lacrosse(redirected from Baggataway)
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lacrosse(ləkrôs`), ball and goal game usually played outdoors by two teams of 10 players each on a field 60 to 70 yd (54.86 to 64.01 m) wide by 110 yd (100.58 m) long. Two goals face each other 80 yd (73.15 m) apart; each cone-shaped goal is 6 ft (1.8 m) square at the mouth and 7 ft (2.13 m) deep. The ball, about 8 in. (20 cm) in circumference and about 5 oz (.14 kg) in weight, is made of hard rubber. The stick, or crosse—from which the game gets its name because of the traditional stick's resemblance to a bishop's crosier—consists of a handle and an adjustable, pocketlike meshwork head in which the ball is received, carried, and passed. Teams direct their play toward advancing the ball so as to hurl or kick it into the opponent's goal (each goal counting one point). The team scoring the most points wins. Only the goalkeeper may touch the ball with his hands, and no other player may enter the crease—the 18 ft x 12 ft (5.49 m x 3.66 m) area surrounding the goal. Lacrosse is a game of rough physical contact; personal and technical fouls lead to disqualification or to temporary suspensions (as in ice hockey) that leave the penalized team a player short. A referee and a judge are the officials. A game is divided into four quarters of 25 min each; two overtime periods of 5 min each are played in the event of a tie. The game was developed as a war-training and spiritual exercise by North American natives. Called "baggataway," it was violent and had few fixed rules. Adopted and named lacrosse by French settlers, it became increasingly popular. In 1856 the Montreal Lacrosse Club was organized, and in 1860 the rules of the game were standardized. After Parliament adopted (1867) lacrosse as the national game of Canada, the National Lacrosse Association (now the Canadian Lacrosse Association) was established as the governing body of the sport. Lacrosse has attracted a wide amateur following since that time, and was formerly (1920–32) played professionally in Canada by 12-man teams. Introduced into the United States in the 1870s, it is now a popular college, school, and club game in the eastern United States. The United States has dominated international play, in which Canada, Australia, and the Iroquois Nation have also been prominent. Women's lacrosse, developed in England in the early 1900s, is less rough than the men's game. Box lacrosse, an indoor version played in hockey rinks, is played professionally in Canada and the United States.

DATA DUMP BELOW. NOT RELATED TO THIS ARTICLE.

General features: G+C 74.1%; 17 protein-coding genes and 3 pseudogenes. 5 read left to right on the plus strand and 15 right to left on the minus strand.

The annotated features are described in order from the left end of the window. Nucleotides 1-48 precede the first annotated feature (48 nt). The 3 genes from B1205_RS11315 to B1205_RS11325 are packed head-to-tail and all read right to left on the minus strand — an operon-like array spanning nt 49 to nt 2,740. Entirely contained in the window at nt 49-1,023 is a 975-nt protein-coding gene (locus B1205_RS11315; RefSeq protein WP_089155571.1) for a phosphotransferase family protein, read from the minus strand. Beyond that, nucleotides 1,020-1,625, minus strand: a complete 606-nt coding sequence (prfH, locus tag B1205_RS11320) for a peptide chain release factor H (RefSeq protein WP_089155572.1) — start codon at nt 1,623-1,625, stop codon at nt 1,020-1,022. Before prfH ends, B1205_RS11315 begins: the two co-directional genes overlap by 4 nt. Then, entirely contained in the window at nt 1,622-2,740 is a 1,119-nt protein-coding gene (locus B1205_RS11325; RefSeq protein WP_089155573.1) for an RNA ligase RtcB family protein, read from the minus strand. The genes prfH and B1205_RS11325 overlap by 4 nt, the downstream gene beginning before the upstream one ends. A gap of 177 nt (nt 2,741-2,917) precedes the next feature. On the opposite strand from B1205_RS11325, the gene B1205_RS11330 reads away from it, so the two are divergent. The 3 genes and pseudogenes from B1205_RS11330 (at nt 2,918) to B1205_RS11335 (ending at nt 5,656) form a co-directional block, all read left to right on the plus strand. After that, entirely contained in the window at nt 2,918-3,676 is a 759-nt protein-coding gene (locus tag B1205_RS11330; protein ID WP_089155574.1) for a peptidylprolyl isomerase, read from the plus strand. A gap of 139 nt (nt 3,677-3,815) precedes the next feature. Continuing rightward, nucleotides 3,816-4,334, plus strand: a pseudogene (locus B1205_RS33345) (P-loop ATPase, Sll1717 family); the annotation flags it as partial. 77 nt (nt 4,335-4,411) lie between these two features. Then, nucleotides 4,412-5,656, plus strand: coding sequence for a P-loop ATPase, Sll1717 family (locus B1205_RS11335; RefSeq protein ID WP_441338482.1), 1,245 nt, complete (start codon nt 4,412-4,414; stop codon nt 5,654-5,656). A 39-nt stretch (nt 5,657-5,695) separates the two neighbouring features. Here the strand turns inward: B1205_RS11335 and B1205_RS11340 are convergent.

See A. M. Weyand and M. R. Roberts, The Lacrosse Story (1965); P. E. Hartman, Lacrosse Fundamentals (1968).
the Canadian national team sport. Equipment includes a ball and long rackets (crosses).
Lacrosse originated as a ritual game of the North American Indians. The main rules of modern lacrosse were written by the Canadian G. Beers in 1850. In the second half of the 19th century, the game spread throughout Canada and to Great Britain, the USA, Australia, and South Africa.
Lacrosse is played on a level grass field, usually without boundary lines; the dimensions (100-112 m X 45-67 m) are established by the teams participating. The goals, 2.1 m wide and 1.8 m high, are set at opposite ends of the field. The length of the stick is not restricted (maximum usually 180 cm) and depends on the player’s preference and his position on the team, but the width of the head cannot exceed 30 cm. The sponge rubber ball weighs about 140 g and has a circumference of up to 20 cm. There are ten or 12 players on a team, including the goalkeeper, who plays with a large-netted racket.
Lacrosse may be played by men or by women. The rules resemble those of ice hockey. For example, body checking is permitted, but striking the ball with the hand is prohibited. The purpose of the game is to score points by sending the ball into the opponents’ goal. The winning team is the one that scores the most points during the 60 minutes of play (with breaks). Demonstration games of lacrosse were played at the Olympics in 1904, 1908, 1932, and 1948.
V. A. PRAVDIN